Remembering Henley 1964
The only race we lost all year was our first, against the Columbia freshmen (by about 3 feet), and we felt that was because we rowed without our strongest rower—Russ Carmody, our 6-man—who was out with the flu. (I was later told that Columbia had the third-fastest college freshman 8 that year.) Throughout the whole season we improved rapidly—we won our first meet against two high schools by about a length, but by the end of the season we beat Kent in a dual meet by 1 ½ length, won the Stotesbury by 3 lengths, and the Scholastic Championships by 4 lengths. (The New England prep school crews didn’t show up at either of the latter regattas in those days.)
Three of the last four crews in the Princess Elizabeth Cup at Henley in 1964 were American—that was the first year the PE cup was open to international competition, and the British weren’t too happy about it. In the Semi-finals, we beat Phillips Andover (winner of the varsity 8 at the 1964 Worcester Regatta) by about a length and a half. Interesting point—in our respective semi-finals, W-L and Groton rowed identical times for the Barrier, Fawley, and Finish. This forecasted a very tough final, and nobody was disappointed in that regard.
In the final, Groton gave us a very hard time—which I thought sort of made the whole season worthwhile, since so few teams really challenged us all year. We never had more than ¾ of a length on Groton, which we held at the end of our 30-stroke racing start. (We always tried to settle from a 40-42 start to a 34 in one stroke to ensure that we were indeed rowing evenly and not “scrambled.” We thought using more than one stroke to settle (“rowing the stroke down”) encouraged scrambling and bad timing—I still think it does. The single-stroke settle enforced slide control discipline and encouraged the optimal run out of each stroke.) At about halfway through the race, we would increase our rating to 36.
Groton slowly pegged us back throughout the race, closing our advantage to about 2 seats at the mile mark, with 5/16 of a mile to go. We thought it was imperative to never let the other crew start sprinting first, so we always planned to sprint for at least the last 40 strokes.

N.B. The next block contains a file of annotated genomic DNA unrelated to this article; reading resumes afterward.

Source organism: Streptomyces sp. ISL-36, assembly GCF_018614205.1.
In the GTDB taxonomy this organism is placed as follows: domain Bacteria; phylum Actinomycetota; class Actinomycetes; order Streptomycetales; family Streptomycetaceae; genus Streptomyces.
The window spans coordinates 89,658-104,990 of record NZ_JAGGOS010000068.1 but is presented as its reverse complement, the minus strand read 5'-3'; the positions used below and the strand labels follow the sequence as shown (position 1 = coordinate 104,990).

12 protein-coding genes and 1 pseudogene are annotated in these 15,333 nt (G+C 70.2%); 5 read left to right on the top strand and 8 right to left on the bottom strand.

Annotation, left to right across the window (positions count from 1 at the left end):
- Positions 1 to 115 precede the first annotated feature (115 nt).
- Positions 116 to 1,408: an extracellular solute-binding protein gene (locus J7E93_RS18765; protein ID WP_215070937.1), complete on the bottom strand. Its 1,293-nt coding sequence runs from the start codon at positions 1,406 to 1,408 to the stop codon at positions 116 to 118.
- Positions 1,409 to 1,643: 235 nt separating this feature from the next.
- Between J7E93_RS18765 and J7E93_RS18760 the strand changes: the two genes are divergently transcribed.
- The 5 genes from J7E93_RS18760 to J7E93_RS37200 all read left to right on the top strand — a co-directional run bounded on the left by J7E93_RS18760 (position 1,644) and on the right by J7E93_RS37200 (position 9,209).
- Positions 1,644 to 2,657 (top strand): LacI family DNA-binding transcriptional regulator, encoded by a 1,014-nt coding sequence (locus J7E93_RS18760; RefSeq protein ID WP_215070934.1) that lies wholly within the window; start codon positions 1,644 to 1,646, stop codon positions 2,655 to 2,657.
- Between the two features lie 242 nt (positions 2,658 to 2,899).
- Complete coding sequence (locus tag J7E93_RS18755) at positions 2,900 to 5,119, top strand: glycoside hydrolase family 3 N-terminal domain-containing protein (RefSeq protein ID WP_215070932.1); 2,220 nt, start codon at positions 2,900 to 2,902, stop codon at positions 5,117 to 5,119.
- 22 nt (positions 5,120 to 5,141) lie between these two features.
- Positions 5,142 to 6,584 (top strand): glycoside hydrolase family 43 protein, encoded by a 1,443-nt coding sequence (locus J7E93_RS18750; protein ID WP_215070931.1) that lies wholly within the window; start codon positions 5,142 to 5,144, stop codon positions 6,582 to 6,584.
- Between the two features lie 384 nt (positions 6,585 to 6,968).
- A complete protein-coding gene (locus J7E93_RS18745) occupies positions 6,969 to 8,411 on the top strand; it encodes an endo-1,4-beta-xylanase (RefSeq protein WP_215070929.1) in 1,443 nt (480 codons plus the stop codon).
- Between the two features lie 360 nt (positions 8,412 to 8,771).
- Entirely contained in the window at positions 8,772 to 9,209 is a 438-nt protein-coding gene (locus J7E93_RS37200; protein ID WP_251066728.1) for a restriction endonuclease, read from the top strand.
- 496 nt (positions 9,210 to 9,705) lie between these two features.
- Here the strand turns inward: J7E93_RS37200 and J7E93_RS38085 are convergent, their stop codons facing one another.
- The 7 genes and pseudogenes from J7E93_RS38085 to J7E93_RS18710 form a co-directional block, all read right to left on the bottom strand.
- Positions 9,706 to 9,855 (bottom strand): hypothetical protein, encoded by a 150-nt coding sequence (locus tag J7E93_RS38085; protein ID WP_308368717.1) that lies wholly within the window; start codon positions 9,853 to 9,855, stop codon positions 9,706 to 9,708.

Just past the mile mark, we went up in 3 strokes to about 40. (That was another thing—we always thought it essential for everyone in the boat to try to drive the rating up in about 3 strokes. That made for a very aggressive and furious sprint. Also, that made my job as stroke easier—that along with the fact that Carmody was an exceptionally strong and quick-catching 6-man. In later years, I was often disappointed rowing in other crews, because they were so ineffective in helping the stroke to drive up the rating. Perhaps they just weren’t that tough, or didn’t have a Carmody.)
In any case, we took the initiative in our sprint, and that moved us out 3 or 4 seats on Groton. We wound up winning by from 2/3 to ¾ of a length, after driving up the stroke to a 44.
Probably the most successful rower to graduate from that race was Groton’s Ian Gardner. In April 1965, I was stroking the Rutgers freshman 8, and the Harvard freshmen destroyed us by about 5 lengths. Ian was in the Harvard boat. I was almost in tears, having never been so badly drubbed—“building character,” as Charlie Butt would have described it. Ian came up and congratulated me on W-L’s 1964 win at Henley. (He did not intend it, but of course that made it worse.) He said, “Your coxswain [that was Lance Graham], who had a voice about 10 octaves lower than anyone in our boat, really psyched us out.” I think I feebly thanked him and congratulated him on his win of that morning, not knowing what else to say.
Ian went on to stroke the 1967 Harvard varsity, which represented the U.S. in the World Rowing Championships that year. They finished second behind New Zealand, if I’m not mistaken. I also believe that was the last time a U.S. collegiate 8 won a medal in international rowing for the United States. The 1968 Harvard Varsity (I don’t remember if Ian was still in the boat—for some reason I think he was not) represented the United States at the Olympics, but they did not win a medal (finishing 5th, I think). I think that was the last time a university team rowed as the U.S. 8 in international competition.
– Carl Anderson ’64